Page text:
Monday, November 22, 2010

Sad News - David Nolan, R.I.P.

Libertarians across the country were saddened to learn that a co-founder of the Libertarian Party, David Nolan, had died suddenly Saturday night. The Libertarian Party was actually formed in Nolan's living room. There are many articles in response. Here's a small sampling:

Independent Political Report - the comments are loaded with tributes

David Nolan was on the current Libertarian National Committee, and just recently ran for US Senate against John McCain. He invented the "Nolan Chart", a later version of which is now used by the Advocates For Smaller Government, which we all use for outreach at events.

Greg Noland administers 'The World's Smallest Political Quiz', which incorporates 'The Nolan Chart". Photo from recent Good Earth Festival in Atlanta, IN.

David was apparently driving to an event to support the Advocates. He had created a fundraising event for his upcoming birthday - Tuesday - asking Facebook friends to support the Advocates as a birthday wish. Link to the page to donate in David's memory.

I had the opportunity to meet with David at several LP national conventions. My lasting impressions of him are of his calm demeanor at the microphone during heated platform arguments, as the voice of reason, but as one deeply respected by each of the various factions within the party. The room always got respectfully quieter when David Nolan began to speak.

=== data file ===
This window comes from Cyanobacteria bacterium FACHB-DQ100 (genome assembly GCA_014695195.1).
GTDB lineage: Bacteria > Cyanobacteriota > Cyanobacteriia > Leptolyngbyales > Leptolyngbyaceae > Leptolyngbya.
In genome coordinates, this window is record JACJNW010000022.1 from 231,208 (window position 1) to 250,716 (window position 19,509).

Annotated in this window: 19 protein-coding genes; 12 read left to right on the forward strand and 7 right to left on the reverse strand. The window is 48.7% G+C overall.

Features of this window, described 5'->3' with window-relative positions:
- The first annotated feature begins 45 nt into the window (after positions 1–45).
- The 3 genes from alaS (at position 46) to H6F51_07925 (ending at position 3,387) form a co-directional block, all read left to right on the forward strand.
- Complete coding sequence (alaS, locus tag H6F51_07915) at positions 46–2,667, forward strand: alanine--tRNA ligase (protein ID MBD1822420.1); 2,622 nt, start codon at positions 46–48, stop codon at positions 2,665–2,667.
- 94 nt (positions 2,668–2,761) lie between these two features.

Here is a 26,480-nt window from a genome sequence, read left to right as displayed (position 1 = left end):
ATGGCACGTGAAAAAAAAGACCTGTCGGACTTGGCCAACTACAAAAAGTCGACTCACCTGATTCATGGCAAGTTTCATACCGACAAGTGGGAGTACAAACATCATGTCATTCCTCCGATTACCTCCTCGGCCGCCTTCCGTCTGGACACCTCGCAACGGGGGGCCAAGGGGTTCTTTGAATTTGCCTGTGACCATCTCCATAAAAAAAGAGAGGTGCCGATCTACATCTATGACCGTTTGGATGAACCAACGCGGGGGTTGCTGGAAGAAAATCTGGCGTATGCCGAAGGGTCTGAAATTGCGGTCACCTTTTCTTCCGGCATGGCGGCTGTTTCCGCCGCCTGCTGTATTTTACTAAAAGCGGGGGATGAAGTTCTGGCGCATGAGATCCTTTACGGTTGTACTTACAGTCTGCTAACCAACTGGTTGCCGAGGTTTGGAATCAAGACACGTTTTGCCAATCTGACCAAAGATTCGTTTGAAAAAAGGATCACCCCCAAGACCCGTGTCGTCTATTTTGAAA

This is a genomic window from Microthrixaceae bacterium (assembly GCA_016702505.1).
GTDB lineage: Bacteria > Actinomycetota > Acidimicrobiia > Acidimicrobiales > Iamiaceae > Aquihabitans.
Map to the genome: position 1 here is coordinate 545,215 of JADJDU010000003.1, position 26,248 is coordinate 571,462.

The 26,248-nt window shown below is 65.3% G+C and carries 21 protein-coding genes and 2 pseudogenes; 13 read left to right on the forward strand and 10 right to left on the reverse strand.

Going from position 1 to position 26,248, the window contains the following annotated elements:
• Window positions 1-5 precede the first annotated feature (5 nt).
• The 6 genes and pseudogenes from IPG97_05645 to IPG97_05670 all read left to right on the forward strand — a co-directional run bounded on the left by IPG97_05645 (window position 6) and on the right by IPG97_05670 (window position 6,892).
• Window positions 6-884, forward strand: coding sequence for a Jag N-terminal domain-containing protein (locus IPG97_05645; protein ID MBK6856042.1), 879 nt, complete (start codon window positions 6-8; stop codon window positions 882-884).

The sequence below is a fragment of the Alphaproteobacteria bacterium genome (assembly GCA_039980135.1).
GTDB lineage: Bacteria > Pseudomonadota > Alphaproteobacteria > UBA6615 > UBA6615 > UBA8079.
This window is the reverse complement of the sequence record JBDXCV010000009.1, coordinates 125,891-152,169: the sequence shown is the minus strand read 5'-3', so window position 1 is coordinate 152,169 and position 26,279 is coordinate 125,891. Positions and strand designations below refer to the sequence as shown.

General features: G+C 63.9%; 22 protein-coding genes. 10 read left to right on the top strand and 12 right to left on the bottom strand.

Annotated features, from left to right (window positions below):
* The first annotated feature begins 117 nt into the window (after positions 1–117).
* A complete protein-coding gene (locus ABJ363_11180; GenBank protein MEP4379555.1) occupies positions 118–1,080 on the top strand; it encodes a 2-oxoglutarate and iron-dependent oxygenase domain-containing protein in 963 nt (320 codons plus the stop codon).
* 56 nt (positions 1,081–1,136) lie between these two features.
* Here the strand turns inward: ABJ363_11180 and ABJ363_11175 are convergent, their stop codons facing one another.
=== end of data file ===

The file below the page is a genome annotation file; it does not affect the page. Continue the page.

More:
Sunday, November 21, 2010

Better Off Without TSA

I would rather go back to the days of no screening whatsoever in airports. It's a whole lot of cost, invasion of privacy, loss of decency, and hassle for very little in return. Are we safer? I don't think so. Interesting discussion from Bob Greene at CNN:
The atmosphere at the airport is as free-and-easy as in a public park. The official assumption is that the people around you pose no threat; from the moment you walk through the front doors of the airport until the moment you step onto the plane, not a soul will stop you or ask you a question.

Would you feel safe? Would you want to live in such a country?

You did, if you were a citizen of the United States before the 1970s.
He's right that the people who are working the jobs are bewildered. They probably believe in what they are doing. But their belief doesn't change the invasive nature of what they do, and it certainly doesn't eliminate the possibility that some lunatic can think of another way of commandeering a plane that doesn't require any metallic object.